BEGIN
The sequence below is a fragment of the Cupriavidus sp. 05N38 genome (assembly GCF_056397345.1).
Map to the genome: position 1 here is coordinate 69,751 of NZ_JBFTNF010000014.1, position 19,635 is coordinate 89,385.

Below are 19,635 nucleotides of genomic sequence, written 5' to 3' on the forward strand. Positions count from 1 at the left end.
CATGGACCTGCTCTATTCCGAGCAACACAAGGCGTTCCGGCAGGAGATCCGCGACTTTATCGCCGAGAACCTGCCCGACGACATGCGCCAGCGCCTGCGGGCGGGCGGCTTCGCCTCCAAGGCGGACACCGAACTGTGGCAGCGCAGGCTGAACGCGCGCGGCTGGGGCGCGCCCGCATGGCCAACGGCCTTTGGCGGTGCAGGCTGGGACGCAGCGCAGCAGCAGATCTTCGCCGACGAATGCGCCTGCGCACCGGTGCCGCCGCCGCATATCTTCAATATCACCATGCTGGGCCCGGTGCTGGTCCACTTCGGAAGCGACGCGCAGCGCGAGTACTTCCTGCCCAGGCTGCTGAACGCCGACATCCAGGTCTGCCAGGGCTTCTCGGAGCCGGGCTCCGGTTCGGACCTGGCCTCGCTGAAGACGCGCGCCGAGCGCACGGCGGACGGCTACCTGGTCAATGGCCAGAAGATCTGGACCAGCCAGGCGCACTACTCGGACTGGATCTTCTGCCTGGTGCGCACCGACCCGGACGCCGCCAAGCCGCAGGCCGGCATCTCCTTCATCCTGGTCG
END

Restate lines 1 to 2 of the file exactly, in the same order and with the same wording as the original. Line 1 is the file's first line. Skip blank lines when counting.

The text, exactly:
The sequence below is a fragment of the Cupriavidus sp. 05N38 genome (assembly GCF_056397345.1).
Map to the genome: position 1 here is coordinate 69,751 of NZ_JBFTNF010000014.1, position 19,635 is coordinate 89,385.